The metric system is just something new to Americans. It is actually easier to use once you get accustomed to it. Most measuring cups have cups on one side and metric on the other. That makes it a little easier.

Shepherd's pie is one of those traditional recipes that varied from house to house based on what the housewife had on hand that day. It is a dish created to use up leftovers.

It absolutely does not matter what kind of potato you use to make the mashed potato topping. The desiree potatoes are just one person's version of the recipe.

If you want to add cheese to the dish, go ahead. The shepherd's pie police will not break down your door and arrest you.
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Old 03-25-2008, 10:56 AM   #35
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but they may take your pie!
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Old 03-25-2008, 10:57 AM   #36
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If they want my pie, they will have to pry it from my cold dead hands.
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Old 03-25-2008, 11:26 AM   #37
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I'm with Andy on this one, traditional probably meant whatever you had to hand, although:

beef = cottage pie
lamb/mutton/hogat = shepherd's pie
lamb/carrot/cheese = Cumberland pie

and now
beef/corn/cheese = Colonial pie

OK, a little humour makes the world go around....

but how many times have you ordered a dish/meal to find out that it was not what you thought it was, because the chef is lacking knowledge, or has his/her own take on it. I get pretty fed up about it.

And a survey I read about somewhere said that changing just one ingredient was generally accepted by people, but more than one was not, according to the poll. Does this mean that if I change two things in a recipe, it's a new recipe?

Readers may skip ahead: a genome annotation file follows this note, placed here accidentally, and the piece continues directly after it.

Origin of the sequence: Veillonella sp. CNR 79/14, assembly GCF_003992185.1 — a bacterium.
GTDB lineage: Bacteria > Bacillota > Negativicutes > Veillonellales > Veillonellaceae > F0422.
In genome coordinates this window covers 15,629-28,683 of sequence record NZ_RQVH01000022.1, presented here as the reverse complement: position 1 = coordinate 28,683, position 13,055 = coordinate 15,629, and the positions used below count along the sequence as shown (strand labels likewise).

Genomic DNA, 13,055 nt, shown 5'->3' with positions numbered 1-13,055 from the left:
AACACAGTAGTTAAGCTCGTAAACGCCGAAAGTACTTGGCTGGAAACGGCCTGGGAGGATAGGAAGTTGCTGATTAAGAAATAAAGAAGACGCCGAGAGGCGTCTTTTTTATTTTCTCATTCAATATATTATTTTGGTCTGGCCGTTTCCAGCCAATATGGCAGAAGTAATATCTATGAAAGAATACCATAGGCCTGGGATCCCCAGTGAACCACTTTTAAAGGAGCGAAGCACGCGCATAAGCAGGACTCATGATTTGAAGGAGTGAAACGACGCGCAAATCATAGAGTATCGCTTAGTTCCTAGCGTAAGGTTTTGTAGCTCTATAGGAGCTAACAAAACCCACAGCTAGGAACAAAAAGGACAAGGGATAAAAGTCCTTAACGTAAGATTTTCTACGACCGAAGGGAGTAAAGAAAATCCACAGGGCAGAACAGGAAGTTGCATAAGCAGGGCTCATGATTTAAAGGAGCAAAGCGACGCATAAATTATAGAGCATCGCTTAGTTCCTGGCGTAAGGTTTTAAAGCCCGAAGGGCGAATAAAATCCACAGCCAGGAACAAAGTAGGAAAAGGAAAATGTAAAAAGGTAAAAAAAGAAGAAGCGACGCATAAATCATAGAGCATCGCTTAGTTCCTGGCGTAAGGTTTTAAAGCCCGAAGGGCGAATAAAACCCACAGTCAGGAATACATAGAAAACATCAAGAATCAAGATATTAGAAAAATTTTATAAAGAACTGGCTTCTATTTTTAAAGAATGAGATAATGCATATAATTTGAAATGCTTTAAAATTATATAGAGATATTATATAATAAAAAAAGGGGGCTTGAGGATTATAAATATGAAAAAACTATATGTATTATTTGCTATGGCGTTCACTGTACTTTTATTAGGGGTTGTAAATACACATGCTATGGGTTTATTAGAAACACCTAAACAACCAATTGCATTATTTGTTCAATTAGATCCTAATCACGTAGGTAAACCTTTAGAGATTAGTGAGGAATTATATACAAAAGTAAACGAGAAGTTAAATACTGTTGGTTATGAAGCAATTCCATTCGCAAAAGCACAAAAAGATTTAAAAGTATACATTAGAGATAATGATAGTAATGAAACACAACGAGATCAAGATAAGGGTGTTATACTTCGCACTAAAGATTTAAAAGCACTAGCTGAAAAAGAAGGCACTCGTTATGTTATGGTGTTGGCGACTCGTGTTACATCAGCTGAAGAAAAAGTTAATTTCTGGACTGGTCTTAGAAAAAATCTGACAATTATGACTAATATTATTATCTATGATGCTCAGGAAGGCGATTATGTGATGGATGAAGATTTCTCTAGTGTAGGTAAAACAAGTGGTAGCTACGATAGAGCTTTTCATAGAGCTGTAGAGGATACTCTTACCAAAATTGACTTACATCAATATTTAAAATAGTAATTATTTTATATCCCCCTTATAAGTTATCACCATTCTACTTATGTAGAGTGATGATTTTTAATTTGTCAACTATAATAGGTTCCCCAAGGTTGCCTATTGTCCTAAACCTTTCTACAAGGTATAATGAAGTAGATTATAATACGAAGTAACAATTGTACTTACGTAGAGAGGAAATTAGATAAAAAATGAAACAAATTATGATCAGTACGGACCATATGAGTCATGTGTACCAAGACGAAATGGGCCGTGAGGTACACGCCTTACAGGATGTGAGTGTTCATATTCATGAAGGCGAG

Is this just opinion, good taste or 'food law'?
cheers
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Old 03-25-2008, 12:04 PM   #38
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wazaa, i hate to say it, but you'd have a hard time finding a shepard's pie made with lamb here in the states.
since i love lamb, i always look or ask if it's on the menu, but i'm always disappointed to see it made with ground beef. it seems the intracacies have been lost in translation, and any ground meat in gravy, topped with mashed potatoes (and variations therein) is called shepard's pie.

as far as changing ingredients, you could always add your name to the beginning of the dish stating that this is your version, then add the details in the description. such as "kimbaby's shepard's pie".

if nothing else, it could be described as a fertility drug...
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Old 03-25-2008, 01:46 PM   #39
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Quote:
Originally Posted by In the Kitchen View Post
What nationality is Ramsay? He has the recipe with parmeasan for grating. Would you consider that adding cheese. This recipe is so involved than the ones posted here. Okay he has 250ml red wine and 300ml chicken stock l kg desiree potatoes, what in the world are desiree potatoes? Haven't clue with the measurements here. Guess I will have to catch up with 21st by checking out threads here with measurements. I am lazy, I do like someone to tell me. Chef uses lot of thyme. All these things have to be bought special don't have them in the house.
Here's a site that will convert measurements from one method to the other: GourmetSleuth - Kitchen Conversion Calculator

I would print out the recipe, then go to the site above, make the conversions, and write them on the recipe. Then you'll be good to go
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Old 03-25-2008, 01:57 PM   #40
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if nothing else, it could be described as a fertility drug...